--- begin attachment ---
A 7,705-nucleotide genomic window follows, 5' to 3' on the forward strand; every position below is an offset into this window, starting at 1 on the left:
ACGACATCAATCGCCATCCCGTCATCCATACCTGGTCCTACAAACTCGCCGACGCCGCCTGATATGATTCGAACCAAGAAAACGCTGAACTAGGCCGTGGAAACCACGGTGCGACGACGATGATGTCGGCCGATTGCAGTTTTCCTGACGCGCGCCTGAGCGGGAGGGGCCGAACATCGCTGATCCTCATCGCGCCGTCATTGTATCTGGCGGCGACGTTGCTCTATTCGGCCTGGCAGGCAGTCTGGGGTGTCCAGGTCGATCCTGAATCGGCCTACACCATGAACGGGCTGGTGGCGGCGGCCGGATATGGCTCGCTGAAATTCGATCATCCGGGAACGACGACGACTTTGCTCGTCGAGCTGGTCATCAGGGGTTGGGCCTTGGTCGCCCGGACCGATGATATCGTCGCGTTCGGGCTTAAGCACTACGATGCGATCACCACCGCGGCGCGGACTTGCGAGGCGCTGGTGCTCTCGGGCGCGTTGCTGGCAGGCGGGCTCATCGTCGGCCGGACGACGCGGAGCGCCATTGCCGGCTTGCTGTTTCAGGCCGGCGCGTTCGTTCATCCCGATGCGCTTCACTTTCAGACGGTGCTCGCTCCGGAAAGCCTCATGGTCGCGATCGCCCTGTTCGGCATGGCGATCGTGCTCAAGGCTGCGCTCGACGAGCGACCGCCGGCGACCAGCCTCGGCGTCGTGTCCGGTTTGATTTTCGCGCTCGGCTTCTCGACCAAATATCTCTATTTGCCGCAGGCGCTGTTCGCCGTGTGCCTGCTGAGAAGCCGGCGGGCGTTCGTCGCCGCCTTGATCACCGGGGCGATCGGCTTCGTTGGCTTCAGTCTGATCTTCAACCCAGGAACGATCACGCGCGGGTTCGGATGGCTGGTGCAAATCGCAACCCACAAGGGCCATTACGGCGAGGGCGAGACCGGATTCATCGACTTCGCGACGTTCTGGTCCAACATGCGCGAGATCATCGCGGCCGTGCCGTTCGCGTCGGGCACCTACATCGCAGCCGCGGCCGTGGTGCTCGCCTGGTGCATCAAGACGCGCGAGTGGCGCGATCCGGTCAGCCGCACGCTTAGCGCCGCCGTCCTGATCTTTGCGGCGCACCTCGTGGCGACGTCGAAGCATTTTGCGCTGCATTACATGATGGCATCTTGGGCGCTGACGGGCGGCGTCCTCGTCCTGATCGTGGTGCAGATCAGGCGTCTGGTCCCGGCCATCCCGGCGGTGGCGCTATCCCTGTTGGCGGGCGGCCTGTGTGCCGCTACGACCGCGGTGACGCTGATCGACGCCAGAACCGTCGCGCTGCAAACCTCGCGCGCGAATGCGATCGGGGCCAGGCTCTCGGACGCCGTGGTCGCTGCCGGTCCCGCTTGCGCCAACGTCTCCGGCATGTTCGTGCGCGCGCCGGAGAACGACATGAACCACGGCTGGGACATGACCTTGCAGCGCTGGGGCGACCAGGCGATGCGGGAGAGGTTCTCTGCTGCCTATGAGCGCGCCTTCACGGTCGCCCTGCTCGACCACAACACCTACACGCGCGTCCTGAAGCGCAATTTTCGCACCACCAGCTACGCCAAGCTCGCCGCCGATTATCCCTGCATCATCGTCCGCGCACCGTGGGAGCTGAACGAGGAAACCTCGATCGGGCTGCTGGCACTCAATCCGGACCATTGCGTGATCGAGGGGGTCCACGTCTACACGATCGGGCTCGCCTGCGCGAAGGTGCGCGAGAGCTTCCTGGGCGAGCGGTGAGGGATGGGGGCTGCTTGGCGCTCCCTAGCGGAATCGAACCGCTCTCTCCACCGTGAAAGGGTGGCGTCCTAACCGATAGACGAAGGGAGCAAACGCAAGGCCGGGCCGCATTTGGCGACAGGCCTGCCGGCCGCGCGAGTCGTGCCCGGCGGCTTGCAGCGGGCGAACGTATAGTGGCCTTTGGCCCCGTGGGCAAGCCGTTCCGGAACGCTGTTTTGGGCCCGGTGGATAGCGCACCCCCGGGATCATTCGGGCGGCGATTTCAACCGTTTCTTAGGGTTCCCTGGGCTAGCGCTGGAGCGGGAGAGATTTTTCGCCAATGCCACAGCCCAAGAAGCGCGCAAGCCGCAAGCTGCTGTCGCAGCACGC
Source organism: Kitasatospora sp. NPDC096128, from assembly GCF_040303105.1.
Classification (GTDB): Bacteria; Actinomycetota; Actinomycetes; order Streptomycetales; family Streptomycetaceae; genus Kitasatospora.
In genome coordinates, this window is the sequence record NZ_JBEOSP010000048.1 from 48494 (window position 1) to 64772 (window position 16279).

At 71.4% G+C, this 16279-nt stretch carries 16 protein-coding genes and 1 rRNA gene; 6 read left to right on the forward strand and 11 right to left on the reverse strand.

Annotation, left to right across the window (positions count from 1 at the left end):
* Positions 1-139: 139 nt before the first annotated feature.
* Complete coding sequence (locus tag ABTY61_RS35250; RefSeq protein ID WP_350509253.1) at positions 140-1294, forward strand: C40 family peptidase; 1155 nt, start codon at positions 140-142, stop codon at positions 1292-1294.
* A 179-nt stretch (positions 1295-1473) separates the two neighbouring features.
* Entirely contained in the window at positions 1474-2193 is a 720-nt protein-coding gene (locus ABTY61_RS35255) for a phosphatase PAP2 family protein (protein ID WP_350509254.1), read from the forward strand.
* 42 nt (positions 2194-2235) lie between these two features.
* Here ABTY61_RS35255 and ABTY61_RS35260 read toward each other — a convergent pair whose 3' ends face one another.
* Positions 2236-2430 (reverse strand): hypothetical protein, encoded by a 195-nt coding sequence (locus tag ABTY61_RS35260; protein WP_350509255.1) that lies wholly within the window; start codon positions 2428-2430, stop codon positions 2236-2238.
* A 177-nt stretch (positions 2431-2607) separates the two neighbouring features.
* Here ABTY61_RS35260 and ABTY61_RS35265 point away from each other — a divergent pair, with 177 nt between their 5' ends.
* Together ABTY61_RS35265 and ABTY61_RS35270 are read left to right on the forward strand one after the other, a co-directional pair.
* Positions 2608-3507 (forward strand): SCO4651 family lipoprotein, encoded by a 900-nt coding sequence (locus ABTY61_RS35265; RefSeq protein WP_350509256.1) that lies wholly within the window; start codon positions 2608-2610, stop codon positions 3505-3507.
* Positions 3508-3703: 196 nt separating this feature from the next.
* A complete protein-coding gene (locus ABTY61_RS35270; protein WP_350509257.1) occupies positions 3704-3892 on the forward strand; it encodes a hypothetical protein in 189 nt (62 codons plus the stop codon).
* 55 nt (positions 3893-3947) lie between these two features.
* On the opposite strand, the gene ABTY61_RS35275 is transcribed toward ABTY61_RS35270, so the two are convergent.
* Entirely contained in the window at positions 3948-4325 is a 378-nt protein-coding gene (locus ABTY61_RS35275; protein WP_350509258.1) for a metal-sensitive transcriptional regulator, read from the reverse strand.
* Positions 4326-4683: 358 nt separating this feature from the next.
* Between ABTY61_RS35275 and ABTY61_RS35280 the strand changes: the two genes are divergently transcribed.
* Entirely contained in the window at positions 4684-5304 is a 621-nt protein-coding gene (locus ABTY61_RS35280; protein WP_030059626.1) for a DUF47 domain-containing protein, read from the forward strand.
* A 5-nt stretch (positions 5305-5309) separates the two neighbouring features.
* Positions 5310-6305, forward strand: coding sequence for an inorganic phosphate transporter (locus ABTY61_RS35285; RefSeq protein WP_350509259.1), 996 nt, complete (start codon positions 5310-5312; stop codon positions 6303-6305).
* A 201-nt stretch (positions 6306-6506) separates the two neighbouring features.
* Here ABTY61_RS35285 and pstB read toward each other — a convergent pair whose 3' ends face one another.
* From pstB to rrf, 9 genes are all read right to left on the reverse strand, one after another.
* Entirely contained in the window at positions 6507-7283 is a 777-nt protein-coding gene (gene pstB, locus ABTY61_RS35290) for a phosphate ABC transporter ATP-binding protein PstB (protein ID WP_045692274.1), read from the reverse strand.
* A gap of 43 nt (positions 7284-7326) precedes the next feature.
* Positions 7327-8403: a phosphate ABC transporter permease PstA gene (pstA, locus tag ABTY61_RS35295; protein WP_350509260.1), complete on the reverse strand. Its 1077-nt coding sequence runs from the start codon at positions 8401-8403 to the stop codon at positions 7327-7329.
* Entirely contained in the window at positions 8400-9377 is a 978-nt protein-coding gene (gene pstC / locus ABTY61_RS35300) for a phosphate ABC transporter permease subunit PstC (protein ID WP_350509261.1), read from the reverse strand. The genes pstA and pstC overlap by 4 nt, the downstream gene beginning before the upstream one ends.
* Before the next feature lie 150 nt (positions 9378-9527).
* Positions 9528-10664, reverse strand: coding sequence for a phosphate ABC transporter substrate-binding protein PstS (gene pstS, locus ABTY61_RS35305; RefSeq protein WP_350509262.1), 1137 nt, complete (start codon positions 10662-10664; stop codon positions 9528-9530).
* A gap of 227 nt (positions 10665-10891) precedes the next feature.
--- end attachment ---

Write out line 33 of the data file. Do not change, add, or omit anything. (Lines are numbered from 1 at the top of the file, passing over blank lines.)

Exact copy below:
* A gap of 43 nt (positions 7284-7326) precedes the next feature.